“Office Glico” is confectionery-maker Glico's unconventional “Okigashi®” business, which involves lending out “Refresh Boxes®” (see photo) and refrigerators at no cost, and placing confectionery, ice cream, beverages, etc. on company premises. Customers simply take what they want and leave payment in the money box in this Japanese take on the archetypal office snack box.


A “Refresh Box” containing Office Glico “Okigashi®”. Every treat is 100 yen!

Manufacturers usually supply their goods to retailers such as supermarkets and convenience stores via wholesalers, and never sell directly to consumers. Large confectionery maker Ezaki Glico was no exception, until the company started pondering whether it could instead deliver its products directly to the public, in a departure from the conventional system. Thus the “Okigashi®” business was born.
According to Ezaki Glico's Kotaro Kawabata, “Open any office desk drawer and usually you'll find some kind of sweet treat. But few people go off to buy things like that during office hours, so it occurred to us that offices might present a new business opportunity.”
To turn this idea into reality, Kawabata assembled a project team. The aim was to meet with customers in person and help them become familiar with Ezaki Glico’s products, leading to purchases. The first sales technique the team came up with was the “station lunchbox style”, that is, having staff visit offices to sell confectionery directly.
“But when we actually tried it, having people roaming around offices calling out 'Anyone for candy?' proved to be a nuisance for customers. In the end we were limited to selling during lunchbreaks or after 6 pm, those sorts of hours. What's more, direct sales prices are low, so the financial performance was terrible and we soon abandoned that mode of selling. Then we hit on the idea of actually placing confectionery in offices.”

Of the several hundred items stocked, the most popular are those treats that “fill the gap” particularly well. In the “Bisco” biscuit range, the company receives many requests for the cultured butter and wheat germ varieties, as well as the standard recipe. The limited-time-only cocoa and chocolate chip versions of “Friend Bakery” biscuits, which combine size and irresistible flavor, also have a large following.

Inspired by Roadside Vegetable Stalls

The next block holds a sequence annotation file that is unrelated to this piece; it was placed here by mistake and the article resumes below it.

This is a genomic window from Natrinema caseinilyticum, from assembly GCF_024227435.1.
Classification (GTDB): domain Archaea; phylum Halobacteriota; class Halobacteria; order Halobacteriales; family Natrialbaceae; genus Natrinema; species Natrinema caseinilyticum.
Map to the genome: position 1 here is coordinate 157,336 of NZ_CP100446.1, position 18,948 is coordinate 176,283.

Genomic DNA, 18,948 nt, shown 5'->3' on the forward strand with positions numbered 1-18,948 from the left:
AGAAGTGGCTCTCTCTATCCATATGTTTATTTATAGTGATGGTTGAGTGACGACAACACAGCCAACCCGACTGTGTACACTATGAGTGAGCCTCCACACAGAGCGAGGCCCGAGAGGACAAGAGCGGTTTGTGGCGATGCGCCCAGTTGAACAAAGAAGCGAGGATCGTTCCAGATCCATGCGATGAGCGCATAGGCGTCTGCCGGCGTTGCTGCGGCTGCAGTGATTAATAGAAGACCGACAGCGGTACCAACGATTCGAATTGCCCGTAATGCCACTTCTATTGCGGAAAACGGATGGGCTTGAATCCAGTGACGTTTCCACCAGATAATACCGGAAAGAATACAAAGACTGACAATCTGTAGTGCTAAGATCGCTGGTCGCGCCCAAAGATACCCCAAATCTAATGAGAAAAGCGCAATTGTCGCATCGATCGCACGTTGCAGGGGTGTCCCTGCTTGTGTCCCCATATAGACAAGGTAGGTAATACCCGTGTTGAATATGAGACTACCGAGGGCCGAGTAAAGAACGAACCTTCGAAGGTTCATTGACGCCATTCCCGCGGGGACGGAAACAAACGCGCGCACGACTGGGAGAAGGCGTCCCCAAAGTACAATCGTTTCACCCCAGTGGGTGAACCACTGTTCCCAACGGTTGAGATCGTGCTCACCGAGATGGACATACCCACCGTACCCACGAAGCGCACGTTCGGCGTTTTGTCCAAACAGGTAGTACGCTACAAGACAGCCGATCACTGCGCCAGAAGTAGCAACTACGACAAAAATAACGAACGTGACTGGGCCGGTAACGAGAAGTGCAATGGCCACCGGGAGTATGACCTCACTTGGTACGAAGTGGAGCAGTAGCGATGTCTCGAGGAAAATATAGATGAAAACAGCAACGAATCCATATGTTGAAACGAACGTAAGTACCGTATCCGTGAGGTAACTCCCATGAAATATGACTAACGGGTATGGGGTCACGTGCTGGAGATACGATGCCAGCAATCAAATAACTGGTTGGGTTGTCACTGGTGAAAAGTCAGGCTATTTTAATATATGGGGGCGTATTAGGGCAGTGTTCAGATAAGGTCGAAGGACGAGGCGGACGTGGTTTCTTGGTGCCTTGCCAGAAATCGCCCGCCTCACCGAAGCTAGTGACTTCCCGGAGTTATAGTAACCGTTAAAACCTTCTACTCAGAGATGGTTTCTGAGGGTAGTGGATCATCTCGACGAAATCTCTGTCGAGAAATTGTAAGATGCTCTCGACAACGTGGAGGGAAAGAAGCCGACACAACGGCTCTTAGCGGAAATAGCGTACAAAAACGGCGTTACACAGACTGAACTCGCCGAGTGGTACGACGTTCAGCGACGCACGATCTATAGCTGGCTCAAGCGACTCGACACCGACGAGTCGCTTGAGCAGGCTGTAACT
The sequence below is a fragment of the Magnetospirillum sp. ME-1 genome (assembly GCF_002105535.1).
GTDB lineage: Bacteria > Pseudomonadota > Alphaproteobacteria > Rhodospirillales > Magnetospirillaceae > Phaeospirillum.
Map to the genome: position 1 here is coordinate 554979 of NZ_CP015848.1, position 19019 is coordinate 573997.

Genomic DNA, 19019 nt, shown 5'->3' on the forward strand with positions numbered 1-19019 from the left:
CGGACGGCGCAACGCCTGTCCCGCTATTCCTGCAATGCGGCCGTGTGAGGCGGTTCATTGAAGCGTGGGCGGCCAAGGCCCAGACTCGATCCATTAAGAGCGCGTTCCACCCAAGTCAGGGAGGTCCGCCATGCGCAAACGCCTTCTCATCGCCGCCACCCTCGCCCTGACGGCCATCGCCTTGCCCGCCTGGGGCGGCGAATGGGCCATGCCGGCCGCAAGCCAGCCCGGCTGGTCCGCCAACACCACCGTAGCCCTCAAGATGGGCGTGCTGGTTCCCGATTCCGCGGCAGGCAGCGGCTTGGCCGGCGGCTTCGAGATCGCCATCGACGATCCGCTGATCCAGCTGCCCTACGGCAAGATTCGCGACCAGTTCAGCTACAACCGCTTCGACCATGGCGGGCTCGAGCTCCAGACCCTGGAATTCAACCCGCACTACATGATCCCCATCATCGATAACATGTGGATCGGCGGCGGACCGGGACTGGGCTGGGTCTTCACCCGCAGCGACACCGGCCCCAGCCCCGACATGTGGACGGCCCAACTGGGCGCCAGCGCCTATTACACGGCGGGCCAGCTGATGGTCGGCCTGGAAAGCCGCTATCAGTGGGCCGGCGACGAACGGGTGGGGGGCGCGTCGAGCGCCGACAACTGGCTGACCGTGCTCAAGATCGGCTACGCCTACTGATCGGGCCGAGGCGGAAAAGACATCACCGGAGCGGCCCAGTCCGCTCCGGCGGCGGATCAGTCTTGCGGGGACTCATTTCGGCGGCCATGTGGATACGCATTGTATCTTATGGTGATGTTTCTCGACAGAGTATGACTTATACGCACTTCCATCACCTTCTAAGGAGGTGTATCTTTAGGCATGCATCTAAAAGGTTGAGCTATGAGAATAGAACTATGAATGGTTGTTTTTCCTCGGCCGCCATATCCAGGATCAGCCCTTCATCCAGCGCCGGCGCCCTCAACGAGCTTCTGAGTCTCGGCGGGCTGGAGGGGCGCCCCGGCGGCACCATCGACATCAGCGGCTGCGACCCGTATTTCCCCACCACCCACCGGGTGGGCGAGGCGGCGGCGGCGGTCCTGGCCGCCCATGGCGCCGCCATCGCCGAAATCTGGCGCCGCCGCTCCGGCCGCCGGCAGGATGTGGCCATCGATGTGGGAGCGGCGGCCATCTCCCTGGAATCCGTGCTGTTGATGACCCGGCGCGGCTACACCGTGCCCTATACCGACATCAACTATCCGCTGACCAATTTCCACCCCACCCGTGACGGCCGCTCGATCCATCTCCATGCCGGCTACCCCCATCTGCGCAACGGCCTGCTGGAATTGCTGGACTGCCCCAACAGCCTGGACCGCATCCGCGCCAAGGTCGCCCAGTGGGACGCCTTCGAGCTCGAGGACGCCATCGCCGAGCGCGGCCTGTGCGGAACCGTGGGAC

When it came to launching the “Okigashi®” service, one thing Glico was firm on was having the individuals using the service buy the products, rather than having their employers pay for them. Glico looked at different ways to obtain the cash from individuals, as opposed to collectively, and decided on the same method used to sell vegetables at unmanned roadside stalls, which are a common sight across Japan. “To be honest, initially we weren't confident we’d actually collect all the money owed simply by leaving a money box. During our early research, we canvassed farmers who sell vegetables using an honesty box system to find out what percentage of the amount owed for their produce was actually paid. Most said it was at least 90 percent. When you think about it, in Japan we take vending machines containing merchandise and cash for granted. My own theory is that Japanese people learn gratitude from an early age, and even if vegetables are just placed on an unmanned stall, they will picture the person who took all that trouble to grow the vegetables, and unconsciously assume they should pay the proper amount. So we decided that once people saw our staff delivering “Okigashi®” confectionery, we'd be able to collect payment even with an unlocked box.”
When they first started the “Okigashi®” service, Glico experimented with containers such as cane baskets and candy jars for the products, but these had insufficient capacity and lacked visual appeal. Eventually the company chose the current three-tier B5-size cases that could just as easily hold stationery: all the better to blend in to an office environment. Each case holds about 24 packets of candy, in roughly ten varieties. The frog money box for payments has become something of an Office Glico mascot, but is actually an off-the-shelf item.
“Most money boxes have an opening for coins in the back. We figured that since we had to have something, it might as well be a box with the slot at the front, which also added an extra element of fun to purchasing a treat. We then found these frog money boxes that one of the banks was giving away to new account-holders. They just happened to be the right size as well (laughs).”